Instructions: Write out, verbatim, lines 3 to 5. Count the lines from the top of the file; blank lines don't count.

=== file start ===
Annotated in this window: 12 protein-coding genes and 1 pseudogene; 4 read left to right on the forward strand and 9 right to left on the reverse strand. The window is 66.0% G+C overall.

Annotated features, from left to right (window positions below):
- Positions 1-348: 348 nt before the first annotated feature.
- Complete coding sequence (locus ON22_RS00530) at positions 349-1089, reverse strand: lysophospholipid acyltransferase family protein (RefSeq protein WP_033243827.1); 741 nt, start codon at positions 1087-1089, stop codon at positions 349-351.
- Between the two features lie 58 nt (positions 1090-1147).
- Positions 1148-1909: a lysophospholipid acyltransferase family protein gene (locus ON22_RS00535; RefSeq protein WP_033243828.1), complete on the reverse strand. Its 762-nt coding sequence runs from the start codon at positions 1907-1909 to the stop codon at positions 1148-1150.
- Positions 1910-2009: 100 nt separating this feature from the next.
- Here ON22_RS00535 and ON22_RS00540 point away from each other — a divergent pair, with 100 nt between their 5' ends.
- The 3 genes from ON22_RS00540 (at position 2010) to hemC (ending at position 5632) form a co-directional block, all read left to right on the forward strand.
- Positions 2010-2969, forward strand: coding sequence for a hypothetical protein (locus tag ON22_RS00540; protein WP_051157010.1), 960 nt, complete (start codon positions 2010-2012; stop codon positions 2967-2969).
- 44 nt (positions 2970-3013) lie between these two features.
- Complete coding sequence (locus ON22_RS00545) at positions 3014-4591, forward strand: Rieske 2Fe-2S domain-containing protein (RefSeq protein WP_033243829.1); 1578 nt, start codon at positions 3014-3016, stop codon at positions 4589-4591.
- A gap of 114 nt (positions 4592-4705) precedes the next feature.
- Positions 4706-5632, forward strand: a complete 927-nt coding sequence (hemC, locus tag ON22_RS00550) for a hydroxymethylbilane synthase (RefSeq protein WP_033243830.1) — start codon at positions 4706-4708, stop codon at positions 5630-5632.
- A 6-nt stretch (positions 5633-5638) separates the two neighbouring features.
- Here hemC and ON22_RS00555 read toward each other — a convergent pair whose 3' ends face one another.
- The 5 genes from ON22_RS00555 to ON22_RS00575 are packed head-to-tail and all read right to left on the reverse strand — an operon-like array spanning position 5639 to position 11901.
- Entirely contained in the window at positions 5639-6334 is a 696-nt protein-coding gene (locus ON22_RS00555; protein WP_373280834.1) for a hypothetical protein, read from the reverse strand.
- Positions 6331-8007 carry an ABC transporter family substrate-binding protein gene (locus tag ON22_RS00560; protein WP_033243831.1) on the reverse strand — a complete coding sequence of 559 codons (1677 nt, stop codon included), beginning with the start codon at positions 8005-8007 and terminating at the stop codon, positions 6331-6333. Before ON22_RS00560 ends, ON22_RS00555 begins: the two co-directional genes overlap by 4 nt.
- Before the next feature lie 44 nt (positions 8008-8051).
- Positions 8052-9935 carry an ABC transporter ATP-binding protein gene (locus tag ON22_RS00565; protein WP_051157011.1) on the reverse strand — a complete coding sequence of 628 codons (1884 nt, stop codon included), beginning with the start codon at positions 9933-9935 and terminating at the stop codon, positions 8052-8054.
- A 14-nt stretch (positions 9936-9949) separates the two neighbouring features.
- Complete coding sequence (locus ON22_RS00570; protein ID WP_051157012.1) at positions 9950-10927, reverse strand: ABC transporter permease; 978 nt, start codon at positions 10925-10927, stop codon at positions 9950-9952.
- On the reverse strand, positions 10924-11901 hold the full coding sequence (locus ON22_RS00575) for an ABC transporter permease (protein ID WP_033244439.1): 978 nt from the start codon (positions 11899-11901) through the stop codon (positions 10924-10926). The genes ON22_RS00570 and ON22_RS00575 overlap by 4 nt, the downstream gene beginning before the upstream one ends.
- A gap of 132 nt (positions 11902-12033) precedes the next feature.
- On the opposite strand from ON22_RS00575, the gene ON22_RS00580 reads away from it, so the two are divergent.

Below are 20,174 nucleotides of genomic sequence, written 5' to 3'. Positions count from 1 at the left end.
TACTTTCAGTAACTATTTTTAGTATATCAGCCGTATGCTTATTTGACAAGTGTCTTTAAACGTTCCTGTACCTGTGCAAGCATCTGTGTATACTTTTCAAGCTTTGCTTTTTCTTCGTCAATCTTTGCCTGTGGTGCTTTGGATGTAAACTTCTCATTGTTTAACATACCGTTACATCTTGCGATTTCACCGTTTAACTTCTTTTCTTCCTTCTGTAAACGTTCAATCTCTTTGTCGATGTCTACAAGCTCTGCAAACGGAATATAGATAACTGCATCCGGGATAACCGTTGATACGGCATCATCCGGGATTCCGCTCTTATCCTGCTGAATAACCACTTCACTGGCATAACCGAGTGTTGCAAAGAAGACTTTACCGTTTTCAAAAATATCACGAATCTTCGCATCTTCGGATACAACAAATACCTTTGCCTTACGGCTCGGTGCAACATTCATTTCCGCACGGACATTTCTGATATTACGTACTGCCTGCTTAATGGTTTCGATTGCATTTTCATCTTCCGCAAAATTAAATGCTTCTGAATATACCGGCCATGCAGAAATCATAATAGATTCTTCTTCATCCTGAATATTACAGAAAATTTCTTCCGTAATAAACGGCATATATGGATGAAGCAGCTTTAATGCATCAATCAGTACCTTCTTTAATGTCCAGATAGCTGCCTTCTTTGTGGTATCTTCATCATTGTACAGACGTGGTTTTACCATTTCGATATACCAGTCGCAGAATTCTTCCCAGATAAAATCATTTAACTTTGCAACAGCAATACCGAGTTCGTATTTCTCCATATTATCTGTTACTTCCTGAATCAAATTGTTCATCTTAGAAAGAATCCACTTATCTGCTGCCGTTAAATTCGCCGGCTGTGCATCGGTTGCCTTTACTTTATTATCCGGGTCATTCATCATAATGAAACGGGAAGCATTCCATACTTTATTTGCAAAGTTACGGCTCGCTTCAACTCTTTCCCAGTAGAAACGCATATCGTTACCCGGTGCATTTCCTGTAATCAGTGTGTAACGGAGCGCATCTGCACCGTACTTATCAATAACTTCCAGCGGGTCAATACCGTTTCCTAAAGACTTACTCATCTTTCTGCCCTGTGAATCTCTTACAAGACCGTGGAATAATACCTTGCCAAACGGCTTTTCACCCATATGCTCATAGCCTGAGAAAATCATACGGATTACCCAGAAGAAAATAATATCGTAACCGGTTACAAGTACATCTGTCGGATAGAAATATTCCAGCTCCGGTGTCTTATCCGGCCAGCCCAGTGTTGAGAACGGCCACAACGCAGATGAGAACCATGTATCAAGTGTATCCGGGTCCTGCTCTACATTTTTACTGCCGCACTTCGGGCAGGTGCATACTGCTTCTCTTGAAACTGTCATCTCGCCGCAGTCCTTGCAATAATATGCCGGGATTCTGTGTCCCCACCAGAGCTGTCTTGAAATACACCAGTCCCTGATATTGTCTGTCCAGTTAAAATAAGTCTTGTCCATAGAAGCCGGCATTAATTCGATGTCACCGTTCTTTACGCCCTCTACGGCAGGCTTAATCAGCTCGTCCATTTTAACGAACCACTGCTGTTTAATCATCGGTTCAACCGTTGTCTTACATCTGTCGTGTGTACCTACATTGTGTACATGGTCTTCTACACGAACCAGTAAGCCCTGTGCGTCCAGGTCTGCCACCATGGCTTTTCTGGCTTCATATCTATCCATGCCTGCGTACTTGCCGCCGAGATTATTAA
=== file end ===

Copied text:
- Positions 1-348: 348 nt before the first annotated feature.
- Complete coding sequence (locus ON22_RS00530) at positions 349-1089, reverse strand: lysophospholipid acyltransferase family protein (RefSeq protein WP_033243827.1); 741 nt, start codon at positions 1087-1089, stop codon at positions 349-351.
- Between the two features lie 58 nt (positions 1090-1147).